Harvard Educational Review
  1. Summer 2015 Issue »

    Occupational Control in Education

    The Logic and Leverage of Epistemic Communities

    Most current approaches to improving teaching and learning in American public schools rely on either market pressures or bureaucratic controls to leverage performance. In this article, however, authors Joshua Glazer and Donald Peurach examine occupational control as a third approach, whereby the internalization of norms, technical language, and practices among educational professionals drives coordination and knowledge generation and supports the implementation of ambitious instruction. To investigate the dynamics of occupational control, they use the concept of epistemic community to identify the mechanisms that unite practitioners into a community of practice extending beyond the borders of local work environments. They argue that underlying this is a shared set of theory, codes, and tools that govern interpretation and practice and, in their interaction, facilitate the continuous generation of knowledge. Illustrating the utility of this framework are two examples of school networks that employ the principles and mechanisms of an epistemic community and that can be interpreted as systems of occupational control. The authors conclude by arguing that the development of educational epistemic communities is critical to the success of current approaches to improving instruction in schools, most notably the Common Core State Standards and the charter school movement.

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    Joshua L. Glazer is a visiting associate professor of education at the Graduate School of Education and Human Development at George Washington University. His interests include the design and implementation of school improvement networks, education reform initiatives for schools serving high-poverty communities, and the structure and function of the education profession. He and colleagues recently published Improvement by Design: The Promise of Better Schools (University of Chicago Press, 2014), which details the long-term efforts of three comprehensive school reform programs to improve teaching and learning in thousands of schools across the United States. He is currently directing a four-year study into the Tennessee Achievement School District, an ambitious state-led effort to dramatically improve learning outcomes in the most chronically underperforming schools in Tennessee. In addition, he is one of two principal investigators in a three-year study of research practice partnerships in New York City and Baltimore.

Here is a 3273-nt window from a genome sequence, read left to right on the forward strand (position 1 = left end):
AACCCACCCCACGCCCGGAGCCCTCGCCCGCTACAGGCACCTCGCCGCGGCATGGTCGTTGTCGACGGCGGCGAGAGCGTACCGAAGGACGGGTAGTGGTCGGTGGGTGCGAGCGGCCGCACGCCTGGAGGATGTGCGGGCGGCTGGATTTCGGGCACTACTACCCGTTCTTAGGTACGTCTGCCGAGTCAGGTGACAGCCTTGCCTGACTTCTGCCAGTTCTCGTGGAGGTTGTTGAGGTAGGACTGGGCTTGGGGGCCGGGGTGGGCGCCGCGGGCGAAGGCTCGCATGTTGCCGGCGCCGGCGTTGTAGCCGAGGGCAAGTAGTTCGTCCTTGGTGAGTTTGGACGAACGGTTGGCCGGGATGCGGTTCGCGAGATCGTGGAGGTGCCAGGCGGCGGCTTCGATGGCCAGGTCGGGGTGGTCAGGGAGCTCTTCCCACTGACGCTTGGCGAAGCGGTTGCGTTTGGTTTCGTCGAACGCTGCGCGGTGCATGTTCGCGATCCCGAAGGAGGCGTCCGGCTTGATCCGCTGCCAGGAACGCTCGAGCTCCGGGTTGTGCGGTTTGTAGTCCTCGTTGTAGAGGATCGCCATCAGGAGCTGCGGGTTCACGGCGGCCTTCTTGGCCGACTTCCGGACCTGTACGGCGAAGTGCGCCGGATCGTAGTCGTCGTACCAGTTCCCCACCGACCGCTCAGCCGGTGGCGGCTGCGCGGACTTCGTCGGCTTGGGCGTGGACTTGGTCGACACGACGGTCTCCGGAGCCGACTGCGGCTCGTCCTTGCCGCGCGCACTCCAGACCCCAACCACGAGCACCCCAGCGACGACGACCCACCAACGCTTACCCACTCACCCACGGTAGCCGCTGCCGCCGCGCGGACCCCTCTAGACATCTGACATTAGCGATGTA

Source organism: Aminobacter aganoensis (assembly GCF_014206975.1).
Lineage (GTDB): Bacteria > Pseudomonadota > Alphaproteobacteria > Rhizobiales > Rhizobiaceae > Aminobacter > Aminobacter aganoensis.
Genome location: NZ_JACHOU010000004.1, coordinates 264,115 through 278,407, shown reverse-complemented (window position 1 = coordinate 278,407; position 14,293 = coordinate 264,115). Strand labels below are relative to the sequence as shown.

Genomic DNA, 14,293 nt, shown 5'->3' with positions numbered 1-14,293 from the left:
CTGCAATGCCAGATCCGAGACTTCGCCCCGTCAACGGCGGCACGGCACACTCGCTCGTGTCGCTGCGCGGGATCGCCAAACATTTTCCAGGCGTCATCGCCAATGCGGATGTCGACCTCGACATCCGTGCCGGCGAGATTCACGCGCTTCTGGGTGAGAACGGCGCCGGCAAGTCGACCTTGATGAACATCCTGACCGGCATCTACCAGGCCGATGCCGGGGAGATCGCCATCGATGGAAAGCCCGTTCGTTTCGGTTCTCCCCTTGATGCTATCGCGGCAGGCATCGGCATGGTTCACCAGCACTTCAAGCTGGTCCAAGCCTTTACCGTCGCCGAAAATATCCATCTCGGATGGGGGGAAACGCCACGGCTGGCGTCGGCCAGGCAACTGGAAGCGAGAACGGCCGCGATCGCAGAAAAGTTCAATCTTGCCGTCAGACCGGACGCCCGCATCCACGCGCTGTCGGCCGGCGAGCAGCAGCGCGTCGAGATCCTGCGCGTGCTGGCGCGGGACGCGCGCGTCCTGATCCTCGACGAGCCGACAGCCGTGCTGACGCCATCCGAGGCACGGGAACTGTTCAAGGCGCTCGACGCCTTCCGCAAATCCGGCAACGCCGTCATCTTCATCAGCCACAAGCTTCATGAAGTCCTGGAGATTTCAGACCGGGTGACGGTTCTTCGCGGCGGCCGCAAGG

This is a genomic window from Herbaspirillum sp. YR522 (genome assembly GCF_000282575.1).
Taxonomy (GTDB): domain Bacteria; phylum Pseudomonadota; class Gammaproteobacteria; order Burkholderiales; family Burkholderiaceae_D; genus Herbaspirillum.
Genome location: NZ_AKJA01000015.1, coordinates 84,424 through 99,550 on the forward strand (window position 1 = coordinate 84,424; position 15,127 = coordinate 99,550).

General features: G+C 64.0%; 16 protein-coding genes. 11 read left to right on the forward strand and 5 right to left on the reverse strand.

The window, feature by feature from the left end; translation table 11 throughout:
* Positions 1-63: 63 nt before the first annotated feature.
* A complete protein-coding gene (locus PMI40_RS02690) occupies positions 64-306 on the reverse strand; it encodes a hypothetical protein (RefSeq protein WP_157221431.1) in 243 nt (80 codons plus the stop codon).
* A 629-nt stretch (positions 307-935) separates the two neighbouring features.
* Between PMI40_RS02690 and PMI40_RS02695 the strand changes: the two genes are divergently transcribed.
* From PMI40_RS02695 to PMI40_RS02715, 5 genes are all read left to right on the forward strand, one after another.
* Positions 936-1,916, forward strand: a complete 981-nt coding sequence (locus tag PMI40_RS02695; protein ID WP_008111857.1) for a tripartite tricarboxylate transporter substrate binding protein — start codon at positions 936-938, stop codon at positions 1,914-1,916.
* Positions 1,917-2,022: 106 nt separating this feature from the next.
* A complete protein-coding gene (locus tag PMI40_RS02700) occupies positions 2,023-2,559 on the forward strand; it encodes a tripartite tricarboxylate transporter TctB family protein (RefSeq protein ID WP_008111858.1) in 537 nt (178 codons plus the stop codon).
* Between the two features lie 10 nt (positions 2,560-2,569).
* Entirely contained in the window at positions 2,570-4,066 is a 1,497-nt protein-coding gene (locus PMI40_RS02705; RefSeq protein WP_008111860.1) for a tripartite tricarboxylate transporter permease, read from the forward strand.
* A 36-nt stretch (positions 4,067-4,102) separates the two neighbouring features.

Donald J. Peurach is an assistant professor in the School of Education at the University of Michigan. His research focuses on large-scale, network-based improvement initiatives as operated by comprehensive school reform providers, charter management organizations, and education management organizations. He is the author of Seeing Complexity in Public Education: Problems, Possibilities, and Success for All (Oxford University Press, 2011) and a coauthor of Improvement by Design: The Promise of Better Schools (University of Chicago Press, 2014). Previously, Peurach was an assistant professor at Michigan State University and Eastern Michigan University, a high school mathematics teacher, and a systems analyst.
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    Summer 2015 Issue


    Undoing Appropriateness
    Raciolinguistic Ideologies and Language Diversity in Education
    Occupational Control in Education
    The Logic and Leverage of Epistemic Communities
    Moral Injury and the Ethics of Educational Injustice
    Geographies of Indigenous Leaders
    Landscapes and Mindscapes in the Pacific Northwest
    Doing and Teaching Disciplinary Literacy with Adolescent Learners
    A Social and Cultural Enterprise

    Book Notes

    How to Innovate
    Mary Moss Brown and Alisa Berger

    Inspiring Teaching
    Sharon Feiman-Nemser, Eran Tamir, and Karen Hammerness

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